Fears over pace of erosion amid plans for new defences to protect landmark

Bawdsey Manor seen in the late evening sun from the Felixstowe Ferry side of the River Deben. Photographer: GRAHAM MOSS

Bawdsey Manor seen in the late evening sun from the Felixstowe Ferry side of the River Deben. Photographer: GRAHAM MOSS - Credit: Archant

A parish council chairman has called for erosion in his area to be made a greater priority before a famous landmark and nearby homes are threatened by the sea. 

Andrew Block, chair of Bawdsey Parish Council, spoke after plans were submitted to protect one of Suffolk’s best-known sights, the historic Bawdsey Manor, where the radar vital to winning the Battle of Britain was developed during the Second World War. 

The manor’s owner PGL has applied to East Suffolk Council for permission to install 200m of revetments (sloping sea defences), four new rock groynes and replenish shingle beaches in front of the building, which sits in an Area of Outstanding Natural Beauty (AONB). 

Mr Block said the pace of change along the stretch of shore that includes East Lane was such that while it was not possible to make a definitive timescale, buildings could be threatened in a few years.

The East Lane is under threat from erosion

The East Lane is under threat from erosion - Credit: Charlotte Bond

 He added: “We recognise that unlike somewhere like Felixstowe where you have got the sea threatening a conurbation, we are basically just a small village and therefore we don’t attract any government grants for coastal protection.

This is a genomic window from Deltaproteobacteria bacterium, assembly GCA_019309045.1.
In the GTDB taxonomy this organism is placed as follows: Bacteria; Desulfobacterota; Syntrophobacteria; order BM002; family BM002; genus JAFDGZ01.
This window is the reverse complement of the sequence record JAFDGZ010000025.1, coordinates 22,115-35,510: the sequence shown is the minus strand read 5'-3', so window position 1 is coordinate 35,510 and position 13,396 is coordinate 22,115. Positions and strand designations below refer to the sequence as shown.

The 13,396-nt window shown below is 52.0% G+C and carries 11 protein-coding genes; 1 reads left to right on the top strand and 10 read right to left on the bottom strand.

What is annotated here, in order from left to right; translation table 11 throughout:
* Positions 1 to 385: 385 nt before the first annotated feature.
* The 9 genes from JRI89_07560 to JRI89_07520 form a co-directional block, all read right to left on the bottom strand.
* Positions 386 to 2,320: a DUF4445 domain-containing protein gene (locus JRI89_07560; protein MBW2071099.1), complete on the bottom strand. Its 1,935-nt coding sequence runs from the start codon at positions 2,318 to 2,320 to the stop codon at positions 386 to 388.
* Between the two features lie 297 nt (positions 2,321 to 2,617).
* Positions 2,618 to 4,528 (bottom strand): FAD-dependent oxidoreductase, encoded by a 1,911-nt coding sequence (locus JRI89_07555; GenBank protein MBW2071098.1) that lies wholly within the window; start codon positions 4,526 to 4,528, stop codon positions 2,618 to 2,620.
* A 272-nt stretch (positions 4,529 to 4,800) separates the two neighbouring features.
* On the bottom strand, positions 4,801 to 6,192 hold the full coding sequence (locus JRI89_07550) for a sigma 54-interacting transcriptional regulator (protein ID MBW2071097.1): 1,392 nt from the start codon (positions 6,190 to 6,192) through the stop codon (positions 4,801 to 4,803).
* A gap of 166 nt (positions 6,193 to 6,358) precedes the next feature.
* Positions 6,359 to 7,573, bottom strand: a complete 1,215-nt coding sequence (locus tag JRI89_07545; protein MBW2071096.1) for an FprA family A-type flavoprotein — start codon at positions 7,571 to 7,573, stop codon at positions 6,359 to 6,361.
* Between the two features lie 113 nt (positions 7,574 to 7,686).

“But we are very concerned about what is happening at the moment. It is not so much the manor that is in immediate danger at the moment as the area in front of it, although if the cliffs keep falling, the manor will become at some risk.” 

Plans have previously been submitted to protect the famous Pulhamite cliffs, a series of grottos, walkways, rockeries and other features. 

Most Read

The shore had previously suffered from beach loss, existing defences had deteriorated and there had been extensive erosion of the cliffs. 

The sea had found a way of getting around existing defences to cause further problems. 

Proposals drawn up for the area included sheet piling to the face of existing piles, new toe sheet piling, sealing the new wall to the Pulhamite cliffs, rock armour, and new flights of steps and handrails.  

Some exposed older, unsightly and dangerous defences would be removed.